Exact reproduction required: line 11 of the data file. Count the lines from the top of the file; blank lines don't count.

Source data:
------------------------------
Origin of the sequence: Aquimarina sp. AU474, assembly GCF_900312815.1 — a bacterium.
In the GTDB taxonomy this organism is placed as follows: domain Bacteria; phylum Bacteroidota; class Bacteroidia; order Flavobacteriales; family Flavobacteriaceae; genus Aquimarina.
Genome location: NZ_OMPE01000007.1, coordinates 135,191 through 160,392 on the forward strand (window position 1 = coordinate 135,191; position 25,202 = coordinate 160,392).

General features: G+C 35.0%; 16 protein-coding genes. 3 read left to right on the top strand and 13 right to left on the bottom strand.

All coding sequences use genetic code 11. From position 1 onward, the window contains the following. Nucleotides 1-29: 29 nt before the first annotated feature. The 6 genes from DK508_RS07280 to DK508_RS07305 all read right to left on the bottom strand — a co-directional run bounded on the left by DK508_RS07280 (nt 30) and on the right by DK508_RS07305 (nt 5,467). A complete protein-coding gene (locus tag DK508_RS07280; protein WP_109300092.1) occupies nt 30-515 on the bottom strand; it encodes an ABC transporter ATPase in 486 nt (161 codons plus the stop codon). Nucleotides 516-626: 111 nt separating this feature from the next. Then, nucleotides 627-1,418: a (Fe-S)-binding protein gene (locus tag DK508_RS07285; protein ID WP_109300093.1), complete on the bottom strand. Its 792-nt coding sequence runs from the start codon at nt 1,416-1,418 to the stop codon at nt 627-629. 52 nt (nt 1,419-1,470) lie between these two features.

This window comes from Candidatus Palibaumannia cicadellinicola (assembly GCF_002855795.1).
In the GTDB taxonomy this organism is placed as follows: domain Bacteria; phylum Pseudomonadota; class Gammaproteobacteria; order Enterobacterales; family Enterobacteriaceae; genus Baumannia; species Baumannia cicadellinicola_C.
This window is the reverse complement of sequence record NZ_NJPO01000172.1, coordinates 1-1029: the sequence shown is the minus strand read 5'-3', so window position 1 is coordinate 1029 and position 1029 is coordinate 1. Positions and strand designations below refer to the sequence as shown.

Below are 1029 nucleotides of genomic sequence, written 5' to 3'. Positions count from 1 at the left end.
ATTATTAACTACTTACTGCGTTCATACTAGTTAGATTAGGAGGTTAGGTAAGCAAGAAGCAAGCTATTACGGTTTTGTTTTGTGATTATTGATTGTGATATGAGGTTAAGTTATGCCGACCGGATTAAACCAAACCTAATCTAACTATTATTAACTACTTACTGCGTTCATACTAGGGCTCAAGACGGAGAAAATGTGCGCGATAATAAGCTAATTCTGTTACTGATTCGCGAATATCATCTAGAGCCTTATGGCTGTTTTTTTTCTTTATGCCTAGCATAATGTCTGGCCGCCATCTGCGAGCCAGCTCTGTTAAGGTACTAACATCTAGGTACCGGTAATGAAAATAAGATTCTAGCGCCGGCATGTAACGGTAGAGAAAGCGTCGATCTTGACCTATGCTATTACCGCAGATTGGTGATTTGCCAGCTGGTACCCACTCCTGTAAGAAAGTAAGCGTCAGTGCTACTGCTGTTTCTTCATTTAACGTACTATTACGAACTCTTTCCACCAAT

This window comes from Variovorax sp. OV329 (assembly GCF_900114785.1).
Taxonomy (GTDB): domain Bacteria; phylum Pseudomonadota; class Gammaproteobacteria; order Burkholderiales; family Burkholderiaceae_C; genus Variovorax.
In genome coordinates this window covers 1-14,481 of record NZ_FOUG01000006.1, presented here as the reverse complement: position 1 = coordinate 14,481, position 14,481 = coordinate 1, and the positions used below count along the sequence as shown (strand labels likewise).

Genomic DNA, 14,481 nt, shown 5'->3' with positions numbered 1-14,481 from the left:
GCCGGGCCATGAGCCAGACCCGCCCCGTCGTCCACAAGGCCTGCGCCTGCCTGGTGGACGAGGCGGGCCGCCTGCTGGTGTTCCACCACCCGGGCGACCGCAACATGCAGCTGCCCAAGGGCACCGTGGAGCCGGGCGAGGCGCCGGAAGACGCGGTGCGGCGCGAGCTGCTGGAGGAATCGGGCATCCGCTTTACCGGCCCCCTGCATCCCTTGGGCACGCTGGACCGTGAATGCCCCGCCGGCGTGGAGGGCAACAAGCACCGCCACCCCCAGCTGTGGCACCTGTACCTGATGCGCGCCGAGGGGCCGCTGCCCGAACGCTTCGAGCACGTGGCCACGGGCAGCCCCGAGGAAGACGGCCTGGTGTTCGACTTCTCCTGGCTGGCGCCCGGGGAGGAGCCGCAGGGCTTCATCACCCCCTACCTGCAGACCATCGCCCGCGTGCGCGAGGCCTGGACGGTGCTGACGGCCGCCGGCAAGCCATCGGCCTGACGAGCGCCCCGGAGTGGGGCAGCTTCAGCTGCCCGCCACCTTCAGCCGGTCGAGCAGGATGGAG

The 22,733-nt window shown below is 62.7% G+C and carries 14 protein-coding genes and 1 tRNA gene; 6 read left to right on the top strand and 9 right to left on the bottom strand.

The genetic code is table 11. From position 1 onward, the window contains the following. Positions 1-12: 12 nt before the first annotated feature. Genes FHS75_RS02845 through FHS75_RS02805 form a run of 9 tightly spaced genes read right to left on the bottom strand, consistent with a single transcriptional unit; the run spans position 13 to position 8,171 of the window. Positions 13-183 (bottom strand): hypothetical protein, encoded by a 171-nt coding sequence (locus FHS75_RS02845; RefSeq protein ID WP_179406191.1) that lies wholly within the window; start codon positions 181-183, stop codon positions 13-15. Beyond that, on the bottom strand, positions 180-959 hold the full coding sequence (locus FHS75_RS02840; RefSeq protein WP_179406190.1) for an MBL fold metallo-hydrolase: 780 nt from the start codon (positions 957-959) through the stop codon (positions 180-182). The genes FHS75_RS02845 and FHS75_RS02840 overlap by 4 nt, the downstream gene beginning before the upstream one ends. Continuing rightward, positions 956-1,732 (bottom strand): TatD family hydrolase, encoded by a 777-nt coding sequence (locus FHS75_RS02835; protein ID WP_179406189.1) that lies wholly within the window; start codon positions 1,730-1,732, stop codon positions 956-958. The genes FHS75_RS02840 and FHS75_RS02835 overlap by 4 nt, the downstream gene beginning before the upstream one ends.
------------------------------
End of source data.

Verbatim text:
This window comes from Variovorax sp. OV329 (assembly GCF_900114785.1).